THE MUMMY (1932). Director: Karl Freund.
Boris Karloff plays "Ardath Bey," actually a mummy (High Priest Im-ho-tep) who awakened after 3700 years and wants to be reunited with the reincarnation of his beloved, Princess Anck-es-en-Amon or Helen Grosvenor (Zita Johann). Aside from the first scene, Karloff is never seen in mummy wrappings, and doesn't stalk around -- he uses psychic powers to draw people to him or give them heart attacks. None of the modern-day characters ever ask this ancient figure a single question about his fascinating life centuries before; they only think of him as "evil" even before he kills anyone. [Im-ho-tep had committed sacrilege by trying to bring his beloved back to life and was buried alive.] Karloff gives an intense performance, and Zita Johann, while rather unusual-looking, is quite good as well. Edward Van Sloan and David Manners are about the same as ever. Universal gets credit for an interesting idea and a new "monster," but The Mummy is slow and unexciting. Atmospheric photography and music by Charles Stumar and James Dietrich respectively. Karl Freund was a famous German cinematographer before emigrating to America -- this was his first directorial assignment (after photographing the Bela Lugosi Dracula) and he wasn't up to the challenge.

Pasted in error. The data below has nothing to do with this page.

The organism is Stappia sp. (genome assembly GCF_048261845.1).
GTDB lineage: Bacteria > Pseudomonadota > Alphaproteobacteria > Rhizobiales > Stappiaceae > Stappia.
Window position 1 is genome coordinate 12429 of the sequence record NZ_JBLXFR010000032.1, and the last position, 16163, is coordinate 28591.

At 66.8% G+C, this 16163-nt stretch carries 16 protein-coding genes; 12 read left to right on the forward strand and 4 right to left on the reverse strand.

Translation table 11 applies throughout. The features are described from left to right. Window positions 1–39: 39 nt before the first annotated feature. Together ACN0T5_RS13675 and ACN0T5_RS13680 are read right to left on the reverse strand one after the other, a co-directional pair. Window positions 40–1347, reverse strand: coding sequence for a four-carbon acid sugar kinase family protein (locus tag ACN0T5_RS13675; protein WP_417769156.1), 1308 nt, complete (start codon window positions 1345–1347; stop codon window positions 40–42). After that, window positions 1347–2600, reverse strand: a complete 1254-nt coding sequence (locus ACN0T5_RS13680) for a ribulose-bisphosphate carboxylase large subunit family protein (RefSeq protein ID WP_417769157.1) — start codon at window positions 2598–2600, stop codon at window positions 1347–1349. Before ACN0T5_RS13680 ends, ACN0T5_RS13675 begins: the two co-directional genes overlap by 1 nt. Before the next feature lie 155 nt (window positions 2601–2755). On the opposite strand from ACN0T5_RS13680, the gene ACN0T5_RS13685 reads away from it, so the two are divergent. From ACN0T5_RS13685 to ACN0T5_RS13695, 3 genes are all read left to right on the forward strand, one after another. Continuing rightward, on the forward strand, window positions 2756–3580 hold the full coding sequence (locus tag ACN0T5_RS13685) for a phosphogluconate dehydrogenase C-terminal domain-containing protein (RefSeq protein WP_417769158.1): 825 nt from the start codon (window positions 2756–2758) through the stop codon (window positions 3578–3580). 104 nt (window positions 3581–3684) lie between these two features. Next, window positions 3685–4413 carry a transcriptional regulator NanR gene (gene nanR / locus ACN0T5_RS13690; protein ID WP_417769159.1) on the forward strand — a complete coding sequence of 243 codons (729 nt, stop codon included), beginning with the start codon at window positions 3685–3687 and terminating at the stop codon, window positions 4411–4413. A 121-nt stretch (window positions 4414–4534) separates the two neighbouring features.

Verdict: Classic, perhaps, but not that great. **.